At the local level, donors can support better communication and coordination between preschools and elementary schools. Coordination can include opportunities for joint professional development, as well as more systematic sharing of information with regard to transitioning students.8

Examples of other evidence-based programs with similar focus:

  • The Dunbar Learning Complex in Atlanta includes both an Educare early learning center and a public elementary school in close proximity. Both schools work together to serve children from birth through 5th grade.

4) Support after school programs and community-based institutions with outreach and programming for young children in vulnerable communities

Children’s learning doesn’t stop at 3PM with the end of school. Making sure children in the early years of elementary school have safe and engaging places to go after school and during non-school time is another way to take action.

  • BellXcel provides high quality and evidence-based summer and after-school programs to elementary-aged children. BELL works in conjunction with schools and parents and has demonstrated improved learning levels and engagement among participants.

5) Advocate for higher standards and funding levels as well as better policies for early learning

Funding a non-profit directly is not the only option for donors seeking better quality and affordability of early learning options. Advocacy can be another high impact approach. For example, discussions with private and public sector leaders convened by Educare, the Ounce of Prevention, and other early childhood advocates contributed to the state of Kansas’ decision in 2008 to establish an $11 million early childhood block grant, with a set-aside for infants and toddlers. As a funder, you can be a powerful voice advocating for the needs of children.

Examples of organizations working toward improved government policies and greater government investment in early learning opportunities include:

  • Child Care Aware is a source of information for parents and providers about childcare quality standards and costs. Child Care Aware also advocates for policy changes that benefit children and families.
  • The Ounce of Prevention supports both direct service programs in early childhood targeted to low-income children, and also advocates on behalf of better access to programs for low-income children nationally. The Ounce has also produced an advocacy toolkit.
  • Alliance for Early Success brings funders, state, and national policy makers together with the goal of improving state policies for children from birth to age eight.
  • The First Five Years Fund focuses on improving federal level policy to benefit early learning.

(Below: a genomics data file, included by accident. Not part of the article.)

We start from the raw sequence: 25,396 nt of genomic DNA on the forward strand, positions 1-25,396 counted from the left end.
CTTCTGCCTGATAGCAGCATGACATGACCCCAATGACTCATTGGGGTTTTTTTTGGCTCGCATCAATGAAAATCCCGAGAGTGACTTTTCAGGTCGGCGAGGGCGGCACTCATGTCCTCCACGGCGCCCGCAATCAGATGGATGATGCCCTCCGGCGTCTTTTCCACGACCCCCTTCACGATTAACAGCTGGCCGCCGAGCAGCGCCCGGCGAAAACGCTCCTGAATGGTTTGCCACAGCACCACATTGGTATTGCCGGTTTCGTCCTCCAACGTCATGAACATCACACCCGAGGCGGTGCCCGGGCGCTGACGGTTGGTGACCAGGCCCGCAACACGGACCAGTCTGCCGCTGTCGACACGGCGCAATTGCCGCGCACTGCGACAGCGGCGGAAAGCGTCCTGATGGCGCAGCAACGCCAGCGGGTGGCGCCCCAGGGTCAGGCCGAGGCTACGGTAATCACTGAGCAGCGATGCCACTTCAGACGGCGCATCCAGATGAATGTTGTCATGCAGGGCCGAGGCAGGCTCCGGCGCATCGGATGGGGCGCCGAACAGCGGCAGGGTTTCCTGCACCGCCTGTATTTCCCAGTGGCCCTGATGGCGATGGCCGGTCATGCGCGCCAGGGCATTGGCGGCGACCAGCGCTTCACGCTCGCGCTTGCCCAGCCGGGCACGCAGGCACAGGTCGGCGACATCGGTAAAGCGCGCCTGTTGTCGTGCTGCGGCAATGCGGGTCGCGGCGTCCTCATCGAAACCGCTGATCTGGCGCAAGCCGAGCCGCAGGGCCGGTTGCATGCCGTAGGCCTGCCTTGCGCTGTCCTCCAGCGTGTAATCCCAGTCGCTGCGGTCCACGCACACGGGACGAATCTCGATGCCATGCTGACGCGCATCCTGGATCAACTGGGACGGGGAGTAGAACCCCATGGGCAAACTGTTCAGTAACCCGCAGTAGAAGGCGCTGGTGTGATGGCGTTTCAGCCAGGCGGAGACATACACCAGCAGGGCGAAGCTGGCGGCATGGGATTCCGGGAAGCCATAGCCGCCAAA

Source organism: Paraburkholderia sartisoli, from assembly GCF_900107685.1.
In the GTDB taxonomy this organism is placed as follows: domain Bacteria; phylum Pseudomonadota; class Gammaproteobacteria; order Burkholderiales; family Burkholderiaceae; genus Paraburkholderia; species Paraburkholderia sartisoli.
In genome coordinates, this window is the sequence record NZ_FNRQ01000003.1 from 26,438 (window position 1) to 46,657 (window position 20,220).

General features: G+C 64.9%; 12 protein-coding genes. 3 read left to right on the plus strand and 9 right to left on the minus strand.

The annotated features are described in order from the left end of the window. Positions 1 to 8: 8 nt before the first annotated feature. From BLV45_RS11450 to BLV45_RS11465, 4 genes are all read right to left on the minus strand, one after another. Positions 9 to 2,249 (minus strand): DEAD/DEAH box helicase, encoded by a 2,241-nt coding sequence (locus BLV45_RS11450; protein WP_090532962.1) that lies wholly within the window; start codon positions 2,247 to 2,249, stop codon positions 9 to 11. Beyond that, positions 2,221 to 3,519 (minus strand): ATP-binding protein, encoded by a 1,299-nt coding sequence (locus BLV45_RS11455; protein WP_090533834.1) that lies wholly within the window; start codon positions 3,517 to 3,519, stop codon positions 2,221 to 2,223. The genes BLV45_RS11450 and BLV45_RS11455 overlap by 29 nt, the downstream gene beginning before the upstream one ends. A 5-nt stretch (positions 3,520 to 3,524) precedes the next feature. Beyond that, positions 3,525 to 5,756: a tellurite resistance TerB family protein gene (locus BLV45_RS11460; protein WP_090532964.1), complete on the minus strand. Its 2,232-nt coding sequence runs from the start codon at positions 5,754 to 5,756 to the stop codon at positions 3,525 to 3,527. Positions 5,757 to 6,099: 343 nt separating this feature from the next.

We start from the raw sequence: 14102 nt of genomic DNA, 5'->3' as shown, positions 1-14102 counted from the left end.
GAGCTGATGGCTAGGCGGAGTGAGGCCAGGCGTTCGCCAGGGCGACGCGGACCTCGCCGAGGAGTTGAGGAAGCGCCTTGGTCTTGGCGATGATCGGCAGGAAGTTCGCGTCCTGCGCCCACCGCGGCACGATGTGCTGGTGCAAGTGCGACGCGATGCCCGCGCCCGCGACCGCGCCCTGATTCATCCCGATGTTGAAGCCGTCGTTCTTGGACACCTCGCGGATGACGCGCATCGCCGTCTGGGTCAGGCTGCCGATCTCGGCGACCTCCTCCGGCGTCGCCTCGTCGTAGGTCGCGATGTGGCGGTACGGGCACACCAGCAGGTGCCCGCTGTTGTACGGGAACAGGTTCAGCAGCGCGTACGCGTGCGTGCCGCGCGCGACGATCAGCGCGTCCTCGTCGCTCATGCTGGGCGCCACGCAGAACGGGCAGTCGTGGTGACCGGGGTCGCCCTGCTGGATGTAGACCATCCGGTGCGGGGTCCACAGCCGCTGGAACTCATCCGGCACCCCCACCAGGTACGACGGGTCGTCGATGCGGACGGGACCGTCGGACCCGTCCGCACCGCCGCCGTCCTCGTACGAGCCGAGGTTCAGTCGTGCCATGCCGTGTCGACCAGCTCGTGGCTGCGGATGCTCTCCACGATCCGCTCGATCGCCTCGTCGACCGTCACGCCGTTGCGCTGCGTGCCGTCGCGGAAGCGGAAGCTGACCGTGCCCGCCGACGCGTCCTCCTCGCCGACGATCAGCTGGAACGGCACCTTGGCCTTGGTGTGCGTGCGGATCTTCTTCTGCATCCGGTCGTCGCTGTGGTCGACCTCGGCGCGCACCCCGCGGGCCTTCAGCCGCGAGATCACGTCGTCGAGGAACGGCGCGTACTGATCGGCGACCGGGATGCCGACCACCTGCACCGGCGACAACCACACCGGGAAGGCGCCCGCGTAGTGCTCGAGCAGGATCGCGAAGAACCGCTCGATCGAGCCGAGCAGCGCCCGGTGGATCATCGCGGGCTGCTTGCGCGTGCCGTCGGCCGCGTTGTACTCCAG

• Too Small to Fail is a campaign started in 2013 with the mission of helping parents, businesses, communities, and policy makers promote the well-being of young children through information dissemination and advocacy.
  • Ready Nation is a partnership of business leaders dedicated to support and advocacy for investments in early childhood.

For more information on ways donors can engage with the public sector to improve early childhood outcomes, see Patching the Quilt: Early Childhood Policy & Finance for Donors.

Risk factors include living near or below poverty level; single parent household; first language other than English, and mother with less than a high school education. The two most robust and long-term studies remain the Perry Pre-School study and the Abecedarian Program study, both of which have tracked participant outcomes well into adulthood.

For additional information on state provision, see: The State of Preschool 2012 (; Expanding Access to Early Head Start (; and the Kids Count Data Base (

Kids Count Data Base. Original sources: U.S. Census and American Community Survey for 2009-2001. Estimate is for children living below 200% of federal poverty line.

Head Start Program Fact Sheets, retrieved February 24 2014 from:

Kids Count Data base. Number of children under 5 living in poverty in 2012 estimated at 6,052,000 or 26%. Original data source: U.S. Census 2000 plus American Community Survey 2012.

High quality state and local programs that have shown substantial and sustainable positive results for children’s learning include Boston Pre-K, Keystone Stars and Pre-K Counts in Pennsylvania, North Carolina’s More at Four, and the state of Maryland’s Extended Elementary Education program (summary of recent research by Robert Pianta, University of Virginia, as yet unpublished).

Teachstone (, a company established with the participation of the developers of CLASS, is one source of training and materials. CLASS has been adopted by Head Start as a primary evaluation tool in the last few years.

The Institute for Youth, Education and Families in collaboration with the National League of Cities has developed case studies on cities addressing Pre-K-early elementary linkages (see: